Garnet - January birthstone
If your birthday is in January, your birthstone is the Garnet. Traditionally, the Garnet has symbolized passion and vitality. Although this gemstone is most often a beautiful reddish brown, the Garnet is in fact highly versatile and comes in many colors, including orange, yellow, green, violet, black, brown, red, pink, and purple. There are even colorless Garnet stones. Different types of Garnet stones have different colors. For example, African Tsavorite and Russian Demantoid, both of which are considered part of the Garnet family, are a brilliant green. Bohemian Garnet, on the other hand, is a vibrant red. Garnets are part of one of the largest families of gemstones, which accounts for the wide variety of stones available. There are number of species of Garnet stones, including uvarovite, grossular, andradite, pyrope, almandine, and spessartine, among others. Some Garnets are actually a mixture of two or more of these species. In addition to species, there are a variety of types of Garnets, including Pyrope (also known as the Cape Ruby or Bohemian garnet), Andradite, Rhodolite, Almandine, Spessartine, Grossular (which is sometimes called the Gooseberry Garnet or grossularite), Carbuncle, Hessonite (also known as the Cinnamon stone or essonite), Topazolite, Uvarovite and demantoid (also known as the Uralian emerald).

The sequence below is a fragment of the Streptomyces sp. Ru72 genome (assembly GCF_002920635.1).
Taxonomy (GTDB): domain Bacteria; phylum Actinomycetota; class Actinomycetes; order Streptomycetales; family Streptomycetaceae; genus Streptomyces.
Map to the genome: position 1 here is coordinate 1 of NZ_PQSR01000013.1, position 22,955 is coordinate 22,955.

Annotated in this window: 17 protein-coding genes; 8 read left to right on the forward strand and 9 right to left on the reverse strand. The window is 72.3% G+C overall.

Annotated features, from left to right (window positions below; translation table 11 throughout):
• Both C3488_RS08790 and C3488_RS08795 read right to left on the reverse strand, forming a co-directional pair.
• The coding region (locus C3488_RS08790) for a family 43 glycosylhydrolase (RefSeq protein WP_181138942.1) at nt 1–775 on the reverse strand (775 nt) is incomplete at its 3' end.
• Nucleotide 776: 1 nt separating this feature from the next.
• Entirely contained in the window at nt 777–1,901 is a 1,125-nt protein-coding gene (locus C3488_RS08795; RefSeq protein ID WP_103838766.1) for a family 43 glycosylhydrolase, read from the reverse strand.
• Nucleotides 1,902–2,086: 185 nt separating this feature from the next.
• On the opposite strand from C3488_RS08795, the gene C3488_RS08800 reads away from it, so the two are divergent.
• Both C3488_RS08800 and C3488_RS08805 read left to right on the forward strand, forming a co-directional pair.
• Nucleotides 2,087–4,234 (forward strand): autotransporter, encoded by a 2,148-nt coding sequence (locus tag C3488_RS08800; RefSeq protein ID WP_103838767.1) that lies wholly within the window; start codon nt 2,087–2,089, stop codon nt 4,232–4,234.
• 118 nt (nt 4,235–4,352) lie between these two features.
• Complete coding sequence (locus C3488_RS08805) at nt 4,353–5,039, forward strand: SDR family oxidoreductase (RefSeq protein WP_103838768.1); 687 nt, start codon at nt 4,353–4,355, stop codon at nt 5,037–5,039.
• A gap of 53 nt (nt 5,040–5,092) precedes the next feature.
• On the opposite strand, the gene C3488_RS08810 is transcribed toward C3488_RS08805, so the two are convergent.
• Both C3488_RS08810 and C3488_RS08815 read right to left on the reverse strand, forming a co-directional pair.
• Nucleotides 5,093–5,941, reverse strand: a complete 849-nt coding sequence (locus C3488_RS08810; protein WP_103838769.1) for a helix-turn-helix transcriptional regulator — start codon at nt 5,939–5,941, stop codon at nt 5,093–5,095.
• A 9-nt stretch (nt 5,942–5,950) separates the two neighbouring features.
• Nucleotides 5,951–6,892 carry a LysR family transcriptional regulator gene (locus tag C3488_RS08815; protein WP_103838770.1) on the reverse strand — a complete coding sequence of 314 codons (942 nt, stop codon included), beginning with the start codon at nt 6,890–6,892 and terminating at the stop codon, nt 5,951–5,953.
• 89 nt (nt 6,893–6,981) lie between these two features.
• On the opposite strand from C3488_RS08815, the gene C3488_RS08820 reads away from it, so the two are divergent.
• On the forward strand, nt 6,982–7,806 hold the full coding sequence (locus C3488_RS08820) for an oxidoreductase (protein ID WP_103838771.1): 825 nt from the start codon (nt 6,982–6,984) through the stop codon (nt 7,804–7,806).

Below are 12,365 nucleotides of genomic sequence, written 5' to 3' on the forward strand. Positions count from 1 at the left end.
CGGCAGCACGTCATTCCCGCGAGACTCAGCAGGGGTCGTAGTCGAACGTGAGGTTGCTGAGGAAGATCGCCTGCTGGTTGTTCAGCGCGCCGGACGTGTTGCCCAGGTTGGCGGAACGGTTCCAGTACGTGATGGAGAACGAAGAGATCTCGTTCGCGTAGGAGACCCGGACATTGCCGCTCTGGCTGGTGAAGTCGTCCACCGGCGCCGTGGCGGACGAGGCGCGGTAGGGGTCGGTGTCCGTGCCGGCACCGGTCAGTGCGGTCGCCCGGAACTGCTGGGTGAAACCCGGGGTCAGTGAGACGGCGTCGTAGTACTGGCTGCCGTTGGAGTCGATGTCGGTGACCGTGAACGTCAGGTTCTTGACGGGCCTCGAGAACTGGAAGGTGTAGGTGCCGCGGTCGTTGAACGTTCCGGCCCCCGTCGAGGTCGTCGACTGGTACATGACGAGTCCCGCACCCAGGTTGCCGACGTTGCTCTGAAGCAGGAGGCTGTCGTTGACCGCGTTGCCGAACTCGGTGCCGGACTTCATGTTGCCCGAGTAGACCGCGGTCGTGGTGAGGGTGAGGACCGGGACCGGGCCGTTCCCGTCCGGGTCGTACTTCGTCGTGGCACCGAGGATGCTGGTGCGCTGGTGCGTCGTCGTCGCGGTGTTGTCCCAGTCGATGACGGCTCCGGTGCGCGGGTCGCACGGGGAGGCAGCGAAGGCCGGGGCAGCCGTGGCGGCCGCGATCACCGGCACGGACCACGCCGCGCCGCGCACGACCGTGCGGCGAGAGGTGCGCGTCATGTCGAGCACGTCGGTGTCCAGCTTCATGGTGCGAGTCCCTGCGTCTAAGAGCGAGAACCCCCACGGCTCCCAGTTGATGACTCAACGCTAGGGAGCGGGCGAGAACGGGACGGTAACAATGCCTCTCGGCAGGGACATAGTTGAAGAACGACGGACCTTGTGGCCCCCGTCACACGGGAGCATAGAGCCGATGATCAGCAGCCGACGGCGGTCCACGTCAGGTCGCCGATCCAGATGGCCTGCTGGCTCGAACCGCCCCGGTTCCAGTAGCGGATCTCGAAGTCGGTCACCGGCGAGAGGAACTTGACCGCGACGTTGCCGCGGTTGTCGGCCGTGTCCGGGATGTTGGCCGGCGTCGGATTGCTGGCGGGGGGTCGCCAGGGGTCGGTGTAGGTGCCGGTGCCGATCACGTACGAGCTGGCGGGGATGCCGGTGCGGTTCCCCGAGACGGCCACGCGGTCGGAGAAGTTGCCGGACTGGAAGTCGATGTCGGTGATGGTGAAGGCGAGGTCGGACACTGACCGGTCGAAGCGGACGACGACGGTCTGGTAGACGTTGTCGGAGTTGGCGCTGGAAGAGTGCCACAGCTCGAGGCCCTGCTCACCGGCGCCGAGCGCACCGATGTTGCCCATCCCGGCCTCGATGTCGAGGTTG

The Garnet gemstone is actually a common silicate mineral. Whatever color Garnet you are considering, all Garnet stones have similar chemical compositions and structures. Despite that, though, some have an opaque look, while others are translucent. In most cases, you will have the easiest time finding bright red Garnet stones. These are usually semi-precious pyropes.
In the time of the ancient Greeks, Garnets got their name from the fact that the deep red color of some Garnets reminded the Greeks of the pomegranate seed or granatum. However, Garnets predate the Greek civilization. Use of the gemstone is traced back to 3100 BC, when Egyptain artisans created beautiful jewelry with Garnet beads and stones. Since the stones are hard and abrasive, they have been used since ancient times as abrasives and even as bullets in some Asian nations. In the late 1800s, brooches and bracelets featuring Garnet became very popular.
For many years, Garnets have been prized for their healing powers. Some believed that the stones helped cure blood deficiency diseases, arthritis pain, rheumatism, bloodstream problems, and problems with the pituitary gland. Garnet was also linked to helping ease depression, fever, and problems with the spleen. Many people wore -- and some even continue to wear - Garnets to promote overall good health. Some wore the Garnet as a form of protection while traveling.
When selecting your Garnet, look for a color that pleases you, and take a good look at the clarity of the stone as well. Some Garnets have little veins inside them while others are perfectly clear. Others are more opaque. You'll want to choose the Garnet that most appeals to you. Once you have your gemstone or jewelry home, be sure to clean your Garnet only with a dry, soft cloth. You'll want to protect your stone from scratches, harsh chemicals, extreme temperature, and sharp blows.